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The leaves should all be black whereon I write, And letters, where my tears have wash', a wannish

white.

See, see the chariot, and those rushing wheels,

That whiil'd the Prophet up at Chebar flood; My spirit some transporting Cherub feels, To bear me where the towers of Salem stood, Once glorious towers, now sunk in guiltless blood;

There doth my soul in holy vision sit, In pensive trance, and anguish, and ecstatick fit.

VII.

Mine eye hath found that sad sepulchral rock
That was the casket of Heaven's richest store,
And here though grief my feeble hands up lock,
Yet on the soften’d quarry would I score
My plaining verse as lively as before;

For sure so well instructed are my tears,
That they would fitly fall in order'd characters.

VIII.

Or should I thence hurried on viewless wing
Take up a weeping on the mountains wild,
The gentle neighbourhood of grove and spring

Would soon unbosom all their echoes mild;
And I (for grief is easily beguild)

Might think the infection of my sorrows loud
Had got a race of mourners on some pregnant cloud.

The subject the Author finding to be above the

years he had, when he wrote it, and nothing satisfied with what was begun, left it unfinished.

UPON THE

CIRCUMCISION.

YE flaming Powers, and winged Warriours bright,
That erst with musick, and triumphant song,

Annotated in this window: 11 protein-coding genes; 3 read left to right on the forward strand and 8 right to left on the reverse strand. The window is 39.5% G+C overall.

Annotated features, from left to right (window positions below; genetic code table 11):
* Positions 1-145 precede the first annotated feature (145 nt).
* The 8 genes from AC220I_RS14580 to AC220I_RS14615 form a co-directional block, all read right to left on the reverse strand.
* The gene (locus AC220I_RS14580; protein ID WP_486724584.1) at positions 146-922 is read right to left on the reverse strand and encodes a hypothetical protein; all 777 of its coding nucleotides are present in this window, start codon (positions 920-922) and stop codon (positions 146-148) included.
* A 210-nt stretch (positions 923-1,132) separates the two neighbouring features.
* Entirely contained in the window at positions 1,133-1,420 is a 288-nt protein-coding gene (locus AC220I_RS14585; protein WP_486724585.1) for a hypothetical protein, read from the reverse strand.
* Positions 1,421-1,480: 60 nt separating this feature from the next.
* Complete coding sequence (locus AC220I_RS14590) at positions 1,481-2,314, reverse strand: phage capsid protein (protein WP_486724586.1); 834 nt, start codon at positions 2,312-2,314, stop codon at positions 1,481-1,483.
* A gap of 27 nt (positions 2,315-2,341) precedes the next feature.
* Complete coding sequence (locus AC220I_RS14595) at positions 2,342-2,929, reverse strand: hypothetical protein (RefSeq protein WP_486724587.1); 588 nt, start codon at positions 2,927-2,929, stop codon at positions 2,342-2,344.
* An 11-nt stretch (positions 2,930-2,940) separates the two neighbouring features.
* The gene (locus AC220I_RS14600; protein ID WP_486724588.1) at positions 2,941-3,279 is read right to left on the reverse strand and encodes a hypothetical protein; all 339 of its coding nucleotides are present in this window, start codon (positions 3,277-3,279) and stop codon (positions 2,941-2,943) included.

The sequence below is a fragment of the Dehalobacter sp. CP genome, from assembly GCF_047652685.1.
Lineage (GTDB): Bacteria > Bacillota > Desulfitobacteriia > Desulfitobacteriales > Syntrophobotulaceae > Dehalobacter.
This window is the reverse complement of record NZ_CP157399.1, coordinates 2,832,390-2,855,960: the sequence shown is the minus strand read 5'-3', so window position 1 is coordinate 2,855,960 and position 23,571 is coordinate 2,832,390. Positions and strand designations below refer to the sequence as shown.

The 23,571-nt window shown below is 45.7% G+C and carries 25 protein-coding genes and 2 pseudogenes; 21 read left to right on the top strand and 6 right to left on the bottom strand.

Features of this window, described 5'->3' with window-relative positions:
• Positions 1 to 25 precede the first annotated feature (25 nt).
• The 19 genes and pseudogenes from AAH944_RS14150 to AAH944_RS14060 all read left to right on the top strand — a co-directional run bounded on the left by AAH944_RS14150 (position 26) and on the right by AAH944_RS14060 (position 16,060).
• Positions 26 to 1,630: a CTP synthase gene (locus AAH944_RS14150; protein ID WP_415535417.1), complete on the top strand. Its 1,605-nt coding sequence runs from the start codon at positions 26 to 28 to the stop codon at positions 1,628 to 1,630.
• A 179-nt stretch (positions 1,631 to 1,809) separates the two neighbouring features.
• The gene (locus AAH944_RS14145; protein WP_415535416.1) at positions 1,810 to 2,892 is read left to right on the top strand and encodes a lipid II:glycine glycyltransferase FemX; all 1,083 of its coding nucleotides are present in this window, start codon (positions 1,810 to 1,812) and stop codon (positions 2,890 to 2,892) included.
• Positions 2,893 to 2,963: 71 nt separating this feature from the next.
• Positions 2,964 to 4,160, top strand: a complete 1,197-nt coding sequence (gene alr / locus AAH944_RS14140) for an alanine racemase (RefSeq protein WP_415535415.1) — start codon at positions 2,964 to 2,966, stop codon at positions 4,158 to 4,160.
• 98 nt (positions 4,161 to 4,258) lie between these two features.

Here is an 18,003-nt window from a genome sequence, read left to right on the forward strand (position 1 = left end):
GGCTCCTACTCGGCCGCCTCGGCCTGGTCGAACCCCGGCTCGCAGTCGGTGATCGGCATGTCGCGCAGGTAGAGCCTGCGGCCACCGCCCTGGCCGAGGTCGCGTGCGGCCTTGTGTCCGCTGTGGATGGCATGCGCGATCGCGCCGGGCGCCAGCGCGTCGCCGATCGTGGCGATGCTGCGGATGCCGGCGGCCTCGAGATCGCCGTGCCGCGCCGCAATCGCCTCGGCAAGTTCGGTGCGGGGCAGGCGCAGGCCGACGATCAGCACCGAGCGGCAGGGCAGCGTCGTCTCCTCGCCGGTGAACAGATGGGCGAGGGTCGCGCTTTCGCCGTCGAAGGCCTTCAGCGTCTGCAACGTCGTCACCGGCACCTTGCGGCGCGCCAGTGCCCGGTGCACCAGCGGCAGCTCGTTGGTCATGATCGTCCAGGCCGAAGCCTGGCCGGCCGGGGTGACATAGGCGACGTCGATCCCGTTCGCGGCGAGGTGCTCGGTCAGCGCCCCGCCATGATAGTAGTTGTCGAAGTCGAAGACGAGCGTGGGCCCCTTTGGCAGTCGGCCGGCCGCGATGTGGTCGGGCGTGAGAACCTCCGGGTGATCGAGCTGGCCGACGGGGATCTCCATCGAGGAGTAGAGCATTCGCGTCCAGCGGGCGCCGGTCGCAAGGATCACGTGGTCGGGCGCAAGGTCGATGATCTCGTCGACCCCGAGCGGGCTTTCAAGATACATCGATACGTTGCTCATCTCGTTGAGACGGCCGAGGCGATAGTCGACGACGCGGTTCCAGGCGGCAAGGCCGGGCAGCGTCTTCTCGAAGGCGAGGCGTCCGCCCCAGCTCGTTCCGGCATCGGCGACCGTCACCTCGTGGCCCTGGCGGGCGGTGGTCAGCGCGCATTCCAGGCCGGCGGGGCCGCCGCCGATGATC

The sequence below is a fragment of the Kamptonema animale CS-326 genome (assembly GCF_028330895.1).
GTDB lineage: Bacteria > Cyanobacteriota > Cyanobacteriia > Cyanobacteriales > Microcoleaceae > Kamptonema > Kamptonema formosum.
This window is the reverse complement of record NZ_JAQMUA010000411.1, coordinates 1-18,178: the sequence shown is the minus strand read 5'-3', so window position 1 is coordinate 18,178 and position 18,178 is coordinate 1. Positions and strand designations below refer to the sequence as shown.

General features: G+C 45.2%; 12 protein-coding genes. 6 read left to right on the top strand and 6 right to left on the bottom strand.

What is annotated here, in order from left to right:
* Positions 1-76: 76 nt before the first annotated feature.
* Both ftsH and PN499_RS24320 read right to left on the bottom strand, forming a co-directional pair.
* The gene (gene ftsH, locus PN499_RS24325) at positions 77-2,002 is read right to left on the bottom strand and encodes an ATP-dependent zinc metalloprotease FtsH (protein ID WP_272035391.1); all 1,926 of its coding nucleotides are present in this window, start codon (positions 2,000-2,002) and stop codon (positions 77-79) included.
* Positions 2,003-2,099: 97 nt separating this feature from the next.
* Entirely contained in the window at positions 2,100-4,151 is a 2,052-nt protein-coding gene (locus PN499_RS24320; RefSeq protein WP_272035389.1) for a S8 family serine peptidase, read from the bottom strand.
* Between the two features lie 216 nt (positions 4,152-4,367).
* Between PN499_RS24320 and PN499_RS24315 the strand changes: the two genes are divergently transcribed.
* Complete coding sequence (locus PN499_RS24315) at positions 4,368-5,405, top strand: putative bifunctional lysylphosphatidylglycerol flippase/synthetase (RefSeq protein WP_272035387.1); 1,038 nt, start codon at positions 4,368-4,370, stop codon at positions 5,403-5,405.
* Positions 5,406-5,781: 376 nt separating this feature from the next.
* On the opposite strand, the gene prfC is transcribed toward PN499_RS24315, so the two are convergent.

First heard by happy watchful shepherds' ear,
So sweetly sung your joy the clouds along
Through the soft silence of the listening night;
Now mourn: and, if sad share with us to bear
Your fiery essence can distil no tear,
Burn in your sighs, and borrow
Seas wept from our deep sorrow :
He, who with all Heaven's heraldry whilere
Enter'd the world, now bleeds to give us ease;
Alas, how soon our sin
Sore doth begin

His infancy to seise !
O more exceeding love, or law more just?
Just law indeed, but more exceeding love!

is infancyve, or law

ding love

For we, by rightful doom remediless,
Were lost in death, till he, that dwelt above
High thron'd in secret bliss, for us frail dust
Emptied his glory even tò nakedness ;
And that great covenant which we still transgress
Entirely satisfied;
And the full wrath beside
Of vengeful justice bore for our excess;
And seals obedience first, with wounding smart,
This day; but O! ere long,
Huge pangs and strong

Will pierce more near his heart.

ON THE

DEATH OF A FAIR INFANT,

DYING OF A COUGH.

O FAIREst flower, no sooner blown but blasted,
Soft silken primrose fading timelessly,
Summer's chief honour, if thou hadst out-lasted
Bleak Winter's force that made thy blossom dry;
For he, being amorous on that lovely dye

That did thy cheek envermeil, thought to kiss, But kill'd, alas! and then bewail'd his fatal bliss,

II.

For since grim Aquilo, his charioteer,
By boisterous rape the Athenian damsel got,
He thought it touch'd his deity full near,
If likewise he some fair one wedded not,
Thereby to wipe away the infamous blot

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